Durvalumab Injection


Durvalumab injection is used to treat urothelial cancer (cancer of the lining of the bladder and other parts of the urinary tract) that spreads to nearby tissues or other parts of the body that cannot be removed by surgery and has worsened during or after being treated with other chemotherapy medications. It is also used to treat non-small cell lung cancer (NSCLC) that spread to nearby tissues and cannot be removed by surgery but has not worsened after being treated with other chemotherapy medications and radiation treatments. Durvalumab injection is also used in combination with etoposide (Etopophos) and either carboplatin or cisplatin to treat extensive-stage small cell lung cancer (ES-SCLC) in adults whose cancer has spread throughout the lungs and to other parts of the body. Durvalumab injection is in a class of medications called monoclonal antibodies. It works by helping your immune system to slow or stop the growth of cancer cells.

Side Effects Of Durvalumab Injection

Durvalumab injection may cause side effects. Tell your doctor if any of these symptoms are severe or do not go away:

  • bone or muscle pain
  • swelling of your arms or legs
  • constipation

Some side effects can be serious. If you experience any of these symptoms, call your doctor immediately:

  • new or worsening cough, chest pain, or shortness of breath
  • yellowing of your eyes or skin, bleeding or bruising easily, decreased appetite, dark (tea-colored) urine, pain in the upper right part of the stomach, extreme tiredness, nausea or vomiting
  • diarrhea, stomach pain, or black, tarry, sticky, or bloody stools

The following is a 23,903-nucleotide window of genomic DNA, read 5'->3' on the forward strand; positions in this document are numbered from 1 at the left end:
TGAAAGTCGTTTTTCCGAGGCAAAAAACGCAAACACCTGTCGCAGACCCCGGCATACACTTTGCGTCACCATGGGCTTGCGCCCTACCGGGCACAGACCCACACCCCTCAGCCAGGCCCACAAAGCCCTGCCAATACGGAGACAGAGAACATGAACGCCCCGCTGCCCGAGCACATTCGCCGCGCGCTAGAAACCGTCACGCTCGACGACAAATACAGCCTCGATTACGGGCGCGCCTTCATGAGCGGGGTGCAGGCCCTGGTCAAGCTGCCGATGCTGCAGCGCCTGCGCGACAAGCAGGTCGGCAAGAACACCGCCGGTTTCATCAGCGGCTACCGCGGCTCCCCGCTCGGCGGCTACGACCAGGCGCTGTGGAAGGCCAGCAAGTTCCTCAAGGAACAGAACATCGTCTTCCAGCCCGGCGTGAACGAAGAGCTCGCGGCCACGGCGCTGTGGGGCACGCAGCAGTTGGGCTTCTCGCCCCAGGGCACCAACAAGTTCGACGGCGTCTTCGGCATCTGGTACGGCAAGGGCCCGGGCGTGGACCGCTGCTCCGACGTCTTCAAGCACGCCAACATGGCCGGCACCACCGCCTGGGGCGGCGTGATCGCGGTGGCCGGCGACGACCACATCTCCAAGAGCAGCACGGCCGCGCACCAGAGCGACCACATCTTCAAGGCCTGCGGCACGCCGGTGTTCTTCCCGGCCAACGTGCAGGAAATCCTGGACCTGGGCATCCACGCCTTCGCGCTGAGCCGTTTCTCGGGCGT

• decreased urination, blood in urine, swelling in your ankles, decreased appetite
  • fever, cough, chills, flu-like symptoms, frequent or painful urination, or other signs of infection
  • headaches that won’t go away or unusual headaches; extreme tiredness; weight loss or gain; increased hunger or thirst; feeling dizzy or faint; feeling cold, deepening of voice, or constipation; hair loss; changes in mood or behavior such as decreased sex drive, feeling irritable, confused, or forgetful; nausea or vomiting; stomach pain
  • rash, itching, or skin blistering
  • neck stiffness
  • blurry or double vision, or other vision problems
  • eye redness or pain

Durvalumab injection may cause other side effects. Call your doctor if you have any unusual problems while receiving this medication.

Warnings & Precautions

Before receiving durvalumab injection:

  • tell your doctor and pharmacist if you are allergic to durvalumab, any other medications, or any of the ingredients in durvalumab injection. Ask your pharmacist or check the Medication Guide for a list of the ingredients.
  • tell your doctor and pharmacist what prescription and nonprescription medications, vitamins, nutritional supplements, and herbal products you are taking or plan to take. Your doctor may need to change the doses of your medications or monitor you carefully for side effects.